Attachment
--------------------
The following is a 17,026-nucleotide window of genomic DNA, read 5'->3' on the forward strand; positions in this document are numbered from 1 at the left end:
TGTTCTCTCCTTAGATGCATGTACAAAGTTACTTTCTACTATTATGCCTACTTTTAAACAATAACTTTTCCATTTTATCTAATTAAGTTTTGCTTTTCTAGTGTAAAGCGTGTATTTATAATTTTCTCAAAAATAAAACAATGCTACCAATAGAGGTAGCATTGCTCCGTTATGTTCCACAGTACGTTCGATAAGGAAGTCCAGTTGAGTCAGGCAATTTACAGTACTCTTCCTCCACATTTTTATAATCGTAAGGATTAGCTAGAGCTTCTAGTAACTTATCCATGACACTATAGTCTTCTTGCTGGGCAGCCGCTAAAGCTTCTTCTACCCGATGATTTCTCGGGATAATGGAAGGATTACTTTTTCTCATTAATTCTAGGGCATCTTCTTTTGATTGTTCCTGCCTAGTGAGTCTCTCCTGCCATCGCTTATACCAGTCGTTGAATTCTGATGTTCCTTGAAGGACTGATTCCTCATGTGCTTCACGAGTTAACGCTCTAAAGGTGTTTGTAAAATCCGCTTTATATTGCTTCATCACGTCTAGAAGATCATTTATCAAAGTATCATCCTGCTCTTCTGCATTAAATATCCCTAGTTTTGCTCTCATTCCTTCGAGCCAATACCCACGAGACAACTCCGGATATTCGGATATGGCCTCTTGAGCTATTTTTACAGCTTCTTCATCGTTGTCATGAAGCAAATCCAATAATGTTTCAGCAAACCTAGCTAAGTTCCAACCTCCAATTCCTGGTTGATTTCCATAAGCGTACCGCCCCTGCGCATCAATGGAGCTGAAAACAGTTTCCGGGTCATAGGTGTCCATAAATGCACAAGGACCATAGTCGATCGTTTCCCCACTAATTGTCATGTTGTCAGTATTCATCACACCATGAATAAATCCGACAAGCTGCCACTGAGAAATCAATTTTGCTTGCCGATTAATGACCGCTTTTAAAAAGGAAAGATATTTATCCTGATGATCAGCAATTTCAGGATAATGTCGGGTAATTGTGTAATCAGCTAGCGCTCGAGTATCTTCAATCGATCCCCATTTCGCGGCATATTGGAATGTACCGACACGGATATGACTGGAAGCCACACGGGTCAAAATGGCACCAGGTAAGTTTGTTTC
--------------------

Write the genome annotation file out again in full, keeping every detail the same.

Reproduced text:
The following is a 17,026-nucleotide window of genomic DNA, read 5'->3' on the forward strand; positions in this document are numbered from 1 at the left end:
TGTTCTCTCCTTAGATGCATGTACAAAGTTACTTTCTACTATTATGCCTACTTTTAAACAATAACTTTTCCATTTTATCTAATTAAGTTTTGCTTTTCTAGTGTAAAGCGTGTATTTATAATTTTCTCAAAAATAAAACAATGCTACCAATAGAGGTAGCATTGCTCCGTTATGTTCCACAGTACGTTCGATAAGGAAGTCCAGTTGAGTCAGGCAATTTACAGTACTCTTCCTCCACATTTTTATAATCGTAAGGATTAGCTAGAGCTTCTAGTAACTTATCCATGACACTATAGTCTTCTTGCTGGGCAGCCGCTAAAGCTTCTTCTACCCGATGATTTCTCGGGATAATGGAAGGATTACTTTTTCTCATTAATTCTAGGGCATCTTCTTTTGATTGTTCCTGCCTAGTGAGTCTCTCCTGCCATCGCTTATACCAGTCGTTGAATTCTGATGTTCCTTGAAGGACTGATTCCTCATGTGCTTCACGAGTTAACGCTCTAAAGGTGTTTGTAAAATCCGCTTTATATTGCTTCATCACGTCTAGAAGATCATTTATCAAAGTATCATCCTGCTCTTCTGCATTAAATATCCCTAGTTTTGCTCTCATTCCTTCGAGCCAATACCCACGAGACAACTCCGGATATTCGGATATGGCCTCTTGAGCTATTTTTACAGCTTCTTCATCGTTGTCATGAAGCAAATCCAATAATGTTTCAGCAAACCTAGCTAAGTTCCAACCTCCAATTCCTGGTTGATTTCCATAAGCGTACCGCCCCTGCGCATCAATGGAGCTGAAAACAGTTTCCGGGTCATAGGTGTCCATAAATGCACAAGGACCATAGTCGATCGTTTCCCCACTAATTGTCATGTTGTCAGTATTCATCACACCATGAATAAATCCGACAAGCTGCCACTGAGAAATCAATTTTGCTTGCCGATTAATGACCGCTTTTAAAAAGGAAAGATATTTATCCTGATGATCAGCAATTTCAGGATAATGTCGGGTAATTGTGTAATCAGCTAGCGCTCGAGTATCTTCAATCGATCCCCATTTCGCGGCATATTGGAATGTACCGACACGGATATGACTGGAAGCCACACGGGTCAAAATGGCACCAGGTAAGTTTGTTTC